• Simon

Sanity in Hearing Voices

Updated: Apr 23

The whole week I felt on edge. There was an extreme diversity of events making me move between contrasting moods and emotions, like wading through differently heated pools of water or jumping in a hole of ice while you're still steaming hot after having sat in the sauna for 30 min (which everyone should try at least once in their lifetime). The thing is, all those shifts need some time to even out the waves, to regain a regular heart beat again. But that seemed hard to come by.

Then I remembered what I so easily forget, when I need it most of all. Night walks are a great antidote for a babbling mind. Sometimes I have all those thoughts like messenger doves stringed to a bundle in my hands and I don't want to let them go, because I am afraid they won't return.

But if my thoughts, which they dutifully carry away, are truthful, they will inspire replies and guarantee safe return with a new, kinder perspective. And this courage, this trust, is what observation can provide. Observation of something that we are not invested in with our important lives, something like nature and the dimensions of life in our backyard, the park or the forest. Nature has its own dynamics that go on whether you appreciate them or not. And that's just so wonderfully liberating to realise.

So here I am, 2 am, striving through the old dunes, harvesting the cool dew from dark soft heather, caught up in a quest to find the origins of the mysterious bird call splashing over the wavy landscape. I left my glasses at home, leaving my sight diminished while my hearing, smelling and tactile sensing were heightening. At first I thought it might be a young bird having fallen from the nest, sounding so erratic, but when I came slowly closer I saw a dim bright shape in the pines, which must have been some predatory bird marking territory by sending its sharp cries in all directions. The sound felt piercing, when it faced me, but my weak eyes couldn't make out much, even standing only a few meters away. Fine by me, since all the other sensory input was overwhelmingly fascinating and informative. Probably I would have moved much more carelessly with my glasses on and had missed half of the other cues of the environment and eventually scared of the bird, whose home I was invading.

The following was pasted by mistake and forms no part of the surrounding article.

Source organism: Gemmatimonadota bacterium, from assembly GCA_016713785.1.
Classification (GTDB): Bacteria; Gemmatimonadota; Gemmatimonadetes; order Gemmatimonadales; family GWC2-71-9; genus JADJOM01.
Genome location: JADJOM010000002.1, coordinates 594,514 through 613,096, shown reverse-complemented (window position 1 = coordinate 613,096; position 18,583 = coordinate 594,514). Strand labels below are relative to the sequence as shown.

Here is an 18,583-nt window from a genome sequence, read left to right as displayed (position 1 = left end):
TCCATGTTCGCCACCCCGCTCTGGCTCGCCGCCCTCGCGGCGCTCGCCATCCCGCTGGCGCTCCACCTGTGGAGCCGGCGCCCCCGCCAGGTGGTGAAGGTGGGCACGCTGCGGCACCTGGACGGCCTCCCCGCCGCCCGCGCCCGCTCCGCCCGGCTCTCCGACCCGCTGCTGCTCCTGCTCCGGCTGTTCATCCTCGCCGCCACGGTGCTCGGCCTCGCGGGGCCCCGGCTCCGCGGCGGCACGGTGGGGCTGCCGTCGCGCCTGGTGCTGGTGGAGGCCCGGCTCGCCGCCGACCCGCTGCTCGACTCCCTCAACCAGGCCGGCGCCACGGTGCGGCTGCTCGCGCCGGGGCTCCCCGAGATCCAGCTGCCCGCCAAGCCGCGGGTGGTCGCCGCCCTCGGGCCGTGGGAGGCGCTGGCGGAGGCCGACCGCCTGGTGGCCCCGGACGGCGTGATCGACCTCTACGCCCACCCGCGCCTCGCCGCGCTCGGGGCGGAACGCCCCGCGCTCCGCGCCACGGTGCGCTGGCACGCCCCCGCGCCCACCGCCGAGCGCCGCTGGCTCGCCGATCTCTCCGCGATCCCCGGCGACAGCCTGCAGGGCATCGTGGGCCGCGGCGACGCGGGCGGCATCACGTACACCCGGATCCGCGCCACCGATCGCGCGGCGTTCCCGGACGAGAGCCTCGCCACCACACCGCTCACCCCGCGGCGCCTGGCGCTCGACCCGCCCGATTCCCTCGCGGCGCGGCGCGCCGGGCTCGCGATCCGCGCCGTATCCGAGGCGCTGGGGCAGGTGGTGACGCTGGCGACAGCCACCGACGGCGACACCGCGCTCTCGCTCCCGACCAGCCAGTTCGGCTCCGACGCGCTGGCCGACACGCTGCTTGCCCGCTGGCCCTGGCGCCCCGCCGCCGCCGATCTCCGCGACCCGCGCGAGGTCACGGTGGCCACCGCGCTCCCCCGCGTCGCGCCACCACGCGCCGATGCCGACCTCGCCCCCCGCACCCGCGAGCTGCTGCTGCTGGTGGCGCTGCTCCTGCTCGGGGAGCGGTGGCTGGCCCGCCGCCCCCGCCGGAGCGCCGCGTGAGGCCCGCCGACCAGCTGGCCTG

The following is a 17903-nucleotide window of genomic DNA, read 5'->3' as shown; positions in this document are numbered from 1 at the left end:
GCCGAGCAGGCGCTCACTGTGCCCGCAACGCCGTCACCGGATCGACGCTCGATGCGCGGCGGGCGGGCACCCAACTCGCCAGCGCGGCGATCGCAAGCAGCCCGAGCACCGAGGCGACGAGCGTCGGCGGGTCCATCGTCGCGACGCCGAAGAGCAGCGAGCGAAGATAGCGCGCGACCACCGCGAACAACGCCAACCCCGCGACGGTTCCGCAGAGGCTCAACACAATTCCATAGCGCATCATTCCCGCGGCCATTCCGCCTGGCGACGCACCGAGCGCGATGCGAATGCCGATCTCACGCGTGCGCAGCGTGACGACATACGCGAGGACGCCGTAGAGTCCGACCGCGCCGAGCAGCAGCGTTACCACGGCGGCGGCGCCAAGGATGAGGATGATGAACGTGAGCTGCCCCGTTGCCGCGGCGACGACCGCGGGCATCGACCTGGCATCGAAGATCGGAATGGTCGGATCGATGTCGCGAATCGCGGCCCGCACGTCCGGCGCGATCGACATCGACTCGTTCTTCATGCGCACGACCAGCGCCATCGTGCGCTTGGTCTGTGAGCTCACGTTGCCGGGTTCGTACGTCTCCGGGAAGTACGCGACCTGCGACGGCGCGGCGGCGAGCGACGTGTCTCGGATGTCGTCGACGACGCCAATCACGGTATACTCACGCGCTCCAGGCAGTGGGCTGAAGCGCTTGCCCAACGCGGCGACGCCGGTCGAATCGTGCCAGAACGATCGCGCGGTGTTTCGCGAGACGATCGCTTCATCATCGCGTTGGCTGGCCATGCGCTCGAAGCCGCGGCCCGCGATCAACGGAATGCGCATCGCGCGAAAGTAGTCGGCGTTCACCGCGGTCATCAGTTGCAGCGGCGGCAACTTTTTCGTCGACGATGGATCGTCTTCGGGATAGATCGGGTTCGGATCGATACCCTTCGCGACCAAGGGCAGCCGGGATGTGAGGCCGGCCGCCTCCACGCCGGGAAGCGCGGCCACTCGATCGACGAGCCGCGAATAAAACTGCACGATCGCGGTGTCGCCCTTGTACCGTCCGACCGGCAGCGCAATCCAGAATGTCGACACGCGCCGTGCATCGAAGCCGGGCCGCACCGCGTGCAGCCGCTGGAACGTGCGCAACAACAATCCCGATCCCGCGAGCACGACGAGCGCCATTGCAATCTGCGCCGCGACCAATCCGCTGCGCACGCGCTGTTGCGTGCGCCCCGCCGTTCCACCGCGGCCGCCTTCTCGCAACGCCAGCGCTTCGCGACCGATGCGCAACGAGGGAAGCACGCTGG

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In Canada I learned that the native people in their tribal languages don't have a concept or word for nature , as we do, since, up until the "civilised" ways were forced upon them, they haven't perceived themselves as being separated from the natural world... Something to contemplate...

There is a sense of return, a kindling of homesickness, in deeply engaging with nature, when having grown up within four walls. A joyous sadness, or melancholy joy? I love how I can hang on to these eternal natural structures, the way I feel recognised, unconditionally, like nowhere else, when being outside and just paying attention to this presence. The late Irish poet John O'Donohue thought of if it so wonderfully in his poem 'For the Traveller':

[...]

New places that have never seen you Will startle a little at your entry. Old places that know you well Will pretend nothing Changed since your last visit.

[...]

How can you not love Earth?

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On the way back home, when the horizon was beginning to make way for the return of sun, I heard the cries of the unidentified bird for a long time. The damp night air let them stream around all obstacles and only faded when I entered another Sharawadji, introduced by the gentle blow that triggered the smooth rippling of drops through the foliage of the otherwise still trees along the dark country lane, left to rest after the recent rains.